Free Man: Saleh Muslim Praises Court For Not Succumbing To Political PressureČTK
Prague, Feb 27 (CTK) – Syrian Kurdish leader Saleh Muslim considers his release a decision by an independent Czech court that does not succumb to political pressures, he told CTK at a meeting with reporters today.
The Prague Municipal Court released Muslim, 67, who was detained on the basis of an international warrant of arrest in Prague on Saturday and whose extradition Turkey seeks, from prison today. The verdict took effect since both parties gave up the right to a complaint.
Muslim dismissed the criticism by Turkey, which called the decision not to remand him in custody political and said this meant support for a terrorist organisation.
Muslim, for his part, said this was a legal and not political decision.
It is, on the contrary, Turkey that is making political decisions on him, he stressed.
He also said that the Turkish government was attempting to silence him since he was pointing to the killing of Kurdish civilians in Syria.
He was invited to Prague to attend a three-day conference by Czech ambassadors and ambassadors of other countries, he said without elaborating.
The police detained him at the very end of the conference at the Marriott Hotel in Prague centre. He decribed his arrest as calm and professional.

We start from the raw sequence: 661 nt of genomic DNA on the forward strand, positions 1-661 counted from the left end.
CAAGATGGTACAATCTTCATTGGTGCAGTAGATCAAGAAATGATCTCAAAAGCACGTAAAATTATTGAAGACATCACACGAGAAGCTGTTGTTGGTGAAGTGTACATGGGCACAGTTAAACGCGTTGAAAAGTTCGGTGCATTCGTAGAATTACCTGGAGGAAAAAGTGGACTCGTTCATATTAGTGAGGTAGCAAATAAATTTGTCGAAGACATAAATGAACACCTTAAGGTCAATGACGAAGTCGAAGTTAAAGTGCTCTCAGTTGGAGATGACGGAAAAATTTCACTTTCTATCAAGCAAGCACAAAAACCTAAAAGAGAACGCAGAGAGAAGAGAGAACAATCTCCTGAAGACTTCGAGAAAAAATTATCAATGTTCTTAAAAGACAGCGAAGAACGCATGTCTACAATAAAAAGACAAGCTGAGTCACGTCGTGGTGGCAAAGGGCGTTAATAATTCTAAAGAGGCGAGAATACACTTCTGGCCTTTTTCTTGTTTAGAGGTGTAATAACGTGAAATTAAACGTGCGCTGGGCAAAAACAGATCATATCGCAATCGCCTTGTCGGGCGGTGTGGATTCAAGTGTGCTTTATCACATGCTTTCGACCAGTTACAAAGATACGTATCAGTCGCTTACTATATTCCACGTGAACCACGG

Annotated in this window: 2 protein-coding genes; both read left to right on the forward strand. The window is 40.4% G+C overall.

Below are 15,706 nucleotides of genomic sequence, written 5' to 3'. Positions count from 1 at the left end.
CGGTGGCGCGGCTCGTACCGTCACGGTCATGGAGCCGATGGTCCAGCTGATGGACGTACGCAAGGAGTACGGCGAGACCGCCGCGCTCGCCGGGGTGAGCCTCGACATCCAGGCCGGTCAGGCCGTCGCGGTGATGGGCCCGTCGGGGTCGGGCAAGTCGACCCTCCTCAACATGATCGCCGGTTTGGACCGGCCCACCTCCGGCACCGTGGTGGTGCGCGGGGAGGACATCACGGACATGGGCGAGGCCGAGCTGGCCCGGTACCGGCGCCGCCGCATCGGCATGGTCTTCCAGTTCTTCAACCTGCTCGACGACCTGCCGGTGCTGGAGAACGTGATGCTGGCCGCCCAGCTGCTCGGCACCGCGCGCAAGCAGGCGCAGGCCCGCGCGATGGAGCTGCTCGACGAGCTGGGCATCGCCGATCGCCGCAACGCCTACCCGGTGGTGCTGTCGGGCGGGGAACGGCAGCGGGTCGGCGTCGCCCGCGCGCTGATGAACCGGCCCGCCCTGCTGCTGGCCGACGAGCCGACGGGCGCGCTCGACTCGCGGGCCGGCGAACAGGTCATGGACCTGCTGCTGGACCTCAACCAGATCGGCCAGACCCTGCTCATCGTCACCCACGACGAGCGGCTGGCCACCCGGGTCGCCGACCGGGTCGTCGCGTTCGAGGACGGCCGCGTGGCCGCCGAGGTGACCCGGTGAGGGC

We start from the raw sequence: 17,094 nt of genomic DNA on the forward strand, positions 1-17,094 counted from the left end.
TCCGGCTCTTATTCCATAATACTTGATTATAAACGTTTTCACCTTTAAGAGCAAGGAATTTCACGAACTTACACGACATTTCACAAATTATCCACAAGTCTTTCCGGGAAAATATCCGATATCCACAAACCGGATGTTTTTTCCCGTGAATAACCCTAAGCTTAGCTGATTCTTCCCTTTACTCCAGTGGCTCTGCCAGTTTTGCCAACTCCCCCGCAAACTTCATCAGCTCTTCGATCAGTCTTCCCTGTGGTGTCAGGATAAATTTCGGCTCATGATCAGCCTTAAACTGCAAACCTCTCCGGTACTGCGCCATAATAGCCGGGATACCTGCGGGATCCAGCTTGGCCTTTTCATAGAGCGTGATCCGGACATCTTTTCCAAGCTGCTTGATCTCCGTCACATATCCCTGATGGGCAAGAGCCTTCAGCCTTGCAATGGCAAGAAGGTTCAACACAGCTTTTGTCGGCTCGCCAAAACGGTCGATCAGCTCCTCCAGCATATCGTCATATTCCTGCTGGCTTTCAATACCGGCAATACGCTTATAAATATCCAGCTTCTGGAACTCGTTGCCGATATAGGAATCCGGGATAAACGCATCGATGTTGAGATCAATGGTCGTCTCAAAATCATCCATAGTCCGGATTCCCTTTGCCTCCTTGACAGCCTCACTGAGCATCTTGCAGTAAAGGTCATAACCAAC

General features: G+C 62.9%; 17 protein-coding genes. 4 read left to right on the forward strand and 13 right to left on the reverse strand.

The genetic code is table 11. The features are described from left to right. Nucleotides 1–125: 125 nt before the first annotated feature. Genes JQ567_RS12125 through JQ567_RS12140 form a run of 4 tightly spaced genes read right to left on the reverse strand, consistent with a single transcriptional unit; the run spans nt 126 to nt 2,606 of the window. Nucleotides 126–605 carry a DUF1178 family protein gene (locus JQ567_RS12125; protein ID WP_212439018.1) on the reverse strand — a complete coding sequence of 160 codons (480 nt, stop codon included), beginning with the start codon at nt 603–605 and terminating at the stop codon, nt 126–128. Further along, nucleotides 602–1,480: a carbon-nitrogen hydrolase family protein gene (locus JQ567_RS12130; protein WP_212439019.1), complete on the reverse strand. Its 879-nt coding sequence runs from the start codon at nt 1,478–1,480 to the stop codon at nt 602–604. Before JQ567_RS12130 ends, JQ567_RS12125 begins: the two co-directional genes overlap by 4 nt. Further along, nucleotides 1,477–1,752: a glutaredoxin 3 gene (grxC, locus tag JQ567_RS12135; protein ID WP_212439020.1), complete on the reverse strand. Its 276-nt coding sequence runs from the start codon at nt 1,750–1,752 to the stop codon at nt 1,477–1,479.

The Czech police officers did not question him and they behaved professionally the whole time, he added.
The judge accepted Muslim’s promise that he would take part in all stages of the subsequent proceedings and would only stay in the EU countries.
He has not decided yet where he will go from the Czech Republic.
Until last year, Muslim was in the leadership of the Democratic Union Party (PYD), the driving Kurdish political force in northern Syria. Turkey says the PYD is a part of the Kurdistan Workers’ Party (PKK), it denotes as a terrorist organisation.
The Turkish authorities connect Muslim with a bomb attack in Ankara in March 2017, which they say was masterminded by the PKK. A previous arrest warrant from 2016 linked him to another bomb attack in which 29 people died and another 87 were injured.
Muslim denies having been involved in these acts, saying he was in Europe then.
He is a politician focusing on the situation in Northern Syria and not on Turkish internal affairs, he said.
He also said he would not consider a warrant of arrest issued by the Supreme Court in Ankara important. He reminded of other people, listed as the most wanted terrorists by Ankara, staying in Europe without problems.
He refused to speculate about the reasons why he was arrested in Prague after having publicly performed in Germany and Belgium.
He did not complain about his stay in a police cell. The Czech police were just doing their work, he said.
Muslim said he did not intend to seek asylum elsewhere in Europe.
His defence lawyer Miroslav Krutina said his client would probably keep travelling round Europe to be able to do his political work.
Muslim said he would like to keep his promise and continue with his peacekeeping diplomacy in Europe.
He did not specify how he would take part in possible further legal proceedings, but mentioned a video-conference as an option. If need be, he would arrive personally, he added.
The case is at the very beginning since the deadline in which Turkey must ask the Czech Republic for his extradition starts running, Krutina said, adding that he would wait for documents to be sent by Turkey in the case.
It must be examined first whether the issued warrant for Muslim’s arrest is in harmony with law, he said.